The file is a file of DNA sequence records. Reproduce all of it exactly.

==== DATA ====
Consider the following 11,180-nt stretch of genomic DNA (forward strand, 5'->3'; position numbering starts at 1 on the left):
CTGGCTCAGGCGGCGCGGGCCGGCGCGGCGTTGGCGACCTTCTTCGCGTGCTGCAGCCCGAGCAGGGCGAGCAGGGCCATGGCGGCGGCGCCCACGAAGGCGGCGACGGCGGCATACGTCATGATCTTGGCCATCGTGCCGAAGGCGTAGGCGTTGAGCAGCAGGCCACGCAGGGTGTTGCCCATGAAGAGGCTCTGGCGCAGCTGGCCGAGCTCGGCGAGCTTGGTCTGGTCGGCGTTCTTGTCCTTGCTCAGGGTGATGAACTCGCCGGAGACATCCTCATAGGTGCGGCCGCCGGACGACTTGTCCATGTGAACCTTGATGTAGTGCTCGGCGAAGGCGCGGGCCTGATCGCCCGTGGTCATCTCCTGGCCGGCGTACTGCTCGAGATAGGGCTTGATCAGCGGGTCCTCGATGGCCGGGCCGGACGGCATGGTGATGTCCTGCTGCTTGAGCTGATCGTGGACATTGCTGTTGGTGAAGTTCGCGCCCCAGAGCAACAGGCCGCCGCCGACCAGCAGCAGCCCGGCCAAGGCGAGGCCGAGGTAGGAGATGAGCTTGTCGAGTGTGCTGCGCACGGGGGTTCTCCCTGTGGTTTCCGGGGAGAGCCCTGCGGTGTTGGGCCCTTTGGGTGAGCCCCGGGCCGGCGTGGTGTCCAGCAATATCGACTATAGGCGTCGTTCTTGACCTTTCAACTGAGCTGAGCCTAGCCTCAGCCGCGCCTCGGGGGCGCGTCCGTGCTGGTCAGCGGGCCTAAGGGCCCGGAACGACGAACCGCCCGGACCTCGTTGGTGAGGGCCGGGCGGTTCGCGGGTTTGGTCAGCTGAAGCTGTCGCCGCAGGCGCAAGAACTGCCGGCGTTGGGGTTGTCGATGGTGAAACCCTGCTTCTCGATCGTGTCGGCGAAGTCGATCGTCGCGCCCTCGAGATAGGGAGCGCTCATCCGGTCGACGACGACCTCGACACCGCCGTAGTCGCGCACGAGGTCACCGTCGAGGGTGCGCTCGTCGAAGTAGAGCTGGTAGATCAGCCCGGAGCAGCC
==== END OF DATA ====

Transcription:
Consider the following 11,180-nt stretch of genomic DNA (forward strand, 5'->3'; position numbering starts at 1 on the left):
CTGGCTCAGGCGGCGCGGGCCGGCGCGGCGTTGGCGACCTTCTTCGCGTGCTGCAGCCCGAGCAGGGCGAGCAGGGCCATGGCGGCGGCGCCCACGAAGGCGGCGACGGCGGCATACGTCATGATCTTGGCCATCGTGCCGAAGGCGTAGGCGTTGAGCAGCAGGCCACGCAGGGTGTTGCCCATGAAGAGGCTCTGGCGCAGCTGGCCGAGCTCGGCGAGCTTGGTCTGGTCGGCGTTCTTGTCCTTGCTCAGGGTGATGAACTCGCCGGAGACATCCTCATAGGTGCGGCCGCCGGACGACTTGTCCATGTGAACCTTGATGTAGTGCTCGGCGAAGGCGCGGGCCTGATCGCCCGTGGTCATCTCCTGGCCGGCGTACTGCTCGAGATAGGGCTTGATCAGCGGGTCCTCGATGGCCGGGCCGGACGGCATGGTGATGTCCTGCTGCTTGAGCTGATCGTGGACATTGCTGTTGGTGAAGTTCGCGCCCCAGAGCAACAGGCCGCCGCCGACCAGCAGCAGCCCGGCCAAGGCGAGGCCGAGGTAGGAGATGAGCTTGTCGAGTGTGCTGCGCACGGGGGTTCTCCCTGTGGTTTCCGGGGAGAGCCCTGCGGTGTTGGGCCCTTTGGGTGAGCCCCGGGCCGGCGTGGTGTCCAGCAATATCGACTATAGGCGTCGTTCTTGACCTTTCAACTGAGCTGAGCCTAGCCTCAGCCGCGCCTCGGGGGCGCGTCCGTGCTGGTCAGCGGGCCTAAGGGCCCGGAACGACGAACCGCCCGGACCTCGTTGGTGAGGGCCGGGCGGTTCGCGGGTTTGGTCAGCTGAAGCTGTCGCCGCAGGCGCAAGAACTGCCGGCGTTGGGGTTGTCGATGGTGAAACCCTGCTTCTCGATCGTGTCGGCGAAGTCGATCGTCGCGCCCTCGAGATAGGGAGCGCTCATCCGGTCGACGACGACCTCGACACCGCCGTAGTCGCGCACGAGGTCACCGTCGAGGGTGCGCTCGTCGAAGTAGAGCTGGTAGATCAGCCCGGAGCAGCC